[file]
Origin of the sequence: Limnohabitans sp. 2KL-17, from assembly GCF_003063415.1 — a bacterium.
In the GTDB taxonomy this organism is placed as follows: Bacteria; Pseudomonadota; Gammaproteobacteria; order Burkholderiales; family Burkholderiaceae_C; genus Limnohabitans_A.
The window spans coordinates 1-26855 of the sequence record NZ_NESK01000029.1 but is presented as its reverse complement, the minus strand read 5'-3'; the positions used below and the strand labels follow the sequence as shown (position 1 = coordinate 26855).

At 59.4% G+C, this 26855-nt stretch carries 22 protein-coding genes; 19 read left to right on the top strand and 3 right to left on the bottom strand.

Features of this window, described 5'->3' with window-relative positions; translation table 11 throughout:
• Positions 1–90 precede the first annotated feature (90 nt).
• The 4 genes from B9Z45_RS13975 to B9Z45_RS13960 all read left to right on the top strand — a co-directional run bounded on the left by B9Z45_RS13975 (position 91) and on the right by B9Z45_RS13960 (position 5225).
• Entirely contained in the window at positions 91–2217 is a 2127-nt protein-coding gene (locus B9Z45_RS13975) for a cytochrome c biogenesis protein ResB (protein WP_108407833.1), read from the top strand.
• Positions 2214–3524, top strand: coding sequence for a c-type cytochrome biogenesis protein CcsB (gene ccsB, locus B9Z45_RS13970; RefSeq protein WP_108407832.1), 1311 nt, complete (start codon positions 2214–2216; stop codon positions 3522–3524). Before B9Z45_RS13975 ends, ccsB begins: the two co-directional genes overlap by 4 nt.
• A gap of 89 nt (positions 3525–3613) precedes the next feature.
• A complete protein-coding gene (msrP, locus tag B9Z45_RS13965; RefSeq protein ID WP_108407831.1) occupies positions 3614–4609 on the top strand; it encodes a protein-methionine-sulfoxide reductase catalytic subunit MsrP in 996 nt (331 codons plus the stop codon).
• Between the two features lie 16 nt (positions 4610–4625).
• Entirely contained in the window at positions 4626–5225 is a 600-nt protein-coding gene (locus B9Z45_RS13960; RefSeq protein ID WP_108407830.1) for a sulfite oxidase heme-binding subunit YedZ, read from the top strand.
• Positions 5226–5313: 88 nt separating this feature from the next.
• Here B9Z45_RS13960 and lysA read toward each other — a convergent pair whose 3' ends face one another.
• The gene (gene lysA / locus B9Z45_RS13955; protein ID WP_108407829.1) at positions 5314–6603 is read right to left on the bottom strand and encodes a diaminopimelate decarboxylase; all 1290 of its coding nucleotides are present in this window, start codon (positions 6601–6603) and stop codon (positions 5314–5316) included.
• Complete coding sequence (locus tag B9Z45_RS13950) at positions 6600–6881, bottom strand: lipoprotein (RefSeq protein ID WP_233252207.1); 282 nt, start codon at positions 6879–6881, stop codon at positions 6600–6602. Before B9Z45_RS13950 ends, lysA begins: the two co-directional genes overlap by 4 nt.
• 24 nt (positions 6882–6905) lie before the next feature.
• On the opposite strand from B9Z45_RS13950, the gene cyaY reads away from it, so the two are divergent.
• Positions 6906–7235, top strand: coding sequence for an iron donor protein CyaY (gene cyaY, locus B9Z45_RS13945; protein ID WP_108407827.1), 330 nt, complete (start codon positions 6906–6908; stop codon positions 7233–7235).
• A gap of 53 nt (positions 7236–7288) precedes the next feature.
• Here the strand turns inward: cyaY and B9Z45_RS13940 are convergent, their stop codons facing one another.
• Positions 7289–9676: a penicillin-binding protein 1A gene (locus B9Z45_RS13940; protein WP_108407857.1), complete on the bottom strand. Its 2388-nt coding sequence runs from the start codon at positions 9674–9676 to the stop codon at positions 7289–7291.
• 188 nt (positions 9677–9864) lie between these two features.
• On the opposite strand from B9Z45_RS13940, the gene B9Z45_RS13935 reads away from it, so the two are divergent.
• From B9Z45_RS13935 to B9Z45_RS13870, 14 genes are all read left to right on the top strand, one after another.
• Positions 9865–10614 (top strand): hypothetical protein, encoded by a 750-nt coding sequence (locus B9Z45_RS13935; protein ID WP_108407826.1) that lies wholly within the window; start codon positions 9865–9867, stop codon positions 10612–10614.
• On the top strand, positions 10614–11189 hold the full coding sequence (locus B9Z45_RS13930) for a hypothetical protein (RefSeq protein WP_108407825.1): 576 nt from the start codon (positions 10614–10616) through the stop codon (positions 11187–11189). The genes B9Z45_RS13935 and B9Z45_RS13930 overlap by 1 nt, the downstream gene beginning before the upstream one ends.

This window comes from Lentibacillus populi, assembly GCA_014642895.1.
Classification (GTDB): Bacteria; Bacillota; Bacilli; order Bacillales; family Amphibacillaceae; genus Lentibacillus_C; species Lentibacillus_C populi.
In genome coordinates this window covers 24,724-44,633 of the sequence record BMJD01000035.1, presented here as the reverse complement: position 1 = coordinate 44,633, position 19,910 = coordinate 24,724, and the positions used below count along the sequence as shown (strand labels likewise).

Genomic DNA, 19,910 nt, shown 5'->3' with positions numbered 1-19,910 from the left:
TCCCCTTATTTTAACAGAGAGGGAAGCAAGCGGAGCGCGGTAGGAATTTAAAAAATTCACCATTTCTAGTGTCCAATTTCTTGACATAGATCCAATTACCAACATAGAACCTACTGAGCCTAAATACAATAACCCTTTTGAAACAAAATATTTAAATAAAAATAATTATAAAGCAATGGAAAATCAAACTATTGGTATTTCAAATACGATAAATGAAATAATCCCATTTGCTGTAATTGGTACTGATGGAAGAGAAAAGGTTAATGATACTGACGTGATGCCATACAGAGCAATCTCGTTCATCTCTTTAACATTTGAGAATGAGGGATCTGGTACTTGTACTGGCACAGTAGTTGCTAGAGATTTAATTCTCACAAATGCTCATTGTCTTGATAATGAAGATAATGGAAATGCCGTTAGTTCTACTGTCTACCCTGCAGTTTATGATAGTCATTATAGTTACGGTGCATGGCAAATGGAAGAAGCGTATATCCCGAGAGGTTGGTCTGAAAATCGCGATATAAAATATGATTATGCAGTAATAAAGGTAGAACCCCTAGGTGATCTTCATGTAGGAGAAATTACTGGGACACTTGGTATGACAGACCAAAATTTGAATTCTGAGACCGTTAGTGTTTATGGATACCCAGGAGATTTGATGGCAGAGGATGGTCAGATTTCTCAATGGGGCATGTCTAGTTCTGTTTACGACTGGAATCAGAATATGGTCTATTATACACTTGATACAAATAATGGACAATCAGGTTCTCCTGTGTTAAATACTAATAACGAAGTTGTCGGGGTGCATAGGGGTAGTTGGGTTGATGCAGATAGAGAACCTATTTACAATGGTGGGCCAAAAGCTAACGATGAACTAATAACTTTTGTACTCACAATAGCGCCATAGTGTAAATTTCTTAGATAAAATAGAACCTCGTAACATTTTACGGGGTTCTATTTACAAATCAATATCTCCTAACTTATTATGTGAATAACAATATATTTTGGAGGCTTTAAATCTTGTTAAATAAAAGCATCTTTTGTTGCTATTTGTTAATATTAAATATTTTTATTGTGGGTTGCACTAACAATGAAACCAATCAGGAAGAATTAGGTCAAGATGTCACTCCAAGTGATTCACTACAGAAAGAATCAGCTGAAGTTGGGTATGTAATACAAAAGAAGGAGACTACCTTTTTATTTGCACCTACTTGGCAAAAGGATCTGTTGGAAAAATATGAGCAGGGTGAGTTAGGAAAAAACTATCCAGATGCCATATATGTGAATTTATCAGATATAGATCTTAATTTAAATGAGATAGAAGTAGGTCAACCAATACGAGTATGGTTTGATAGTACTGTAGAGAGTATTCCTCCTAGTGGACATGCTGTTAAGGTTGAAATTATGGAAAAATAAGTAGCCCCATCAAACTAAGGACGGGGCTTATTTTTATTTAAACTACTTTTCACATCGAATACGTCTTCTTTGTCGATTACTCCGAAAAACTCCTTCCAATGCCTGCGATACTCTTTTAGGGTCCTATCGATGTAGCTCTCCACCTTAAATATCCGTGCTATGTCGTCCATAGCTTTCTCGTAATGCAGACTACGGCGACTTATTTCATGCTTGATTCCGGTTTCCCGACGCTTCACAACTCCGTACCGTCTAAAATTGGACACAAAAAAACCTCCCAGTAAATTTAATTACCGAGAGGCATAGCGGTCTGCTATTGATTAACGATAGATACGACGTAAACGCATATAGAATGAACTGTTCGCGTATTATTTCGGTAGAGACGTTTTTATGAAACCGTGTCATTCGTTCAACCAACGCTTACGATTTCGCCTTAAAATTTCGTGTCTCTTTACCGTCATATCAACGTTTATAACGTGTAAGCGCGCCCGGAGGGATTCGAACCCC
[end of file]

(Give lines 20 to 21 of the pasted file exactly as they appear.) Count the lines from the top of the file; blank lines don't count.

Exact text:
• Positions 6906–7235, top strand: coding sequence for an iron donor protein CyaY (gene cyaY, locus B9Z45_RS13945; protein ID WP_108407827.1), 330 nt, complete (start codon positions 6906–6908; stop codon positions 7233–7235).
• A gap of 53 nt (positions 7236–7288) precedes the next feature.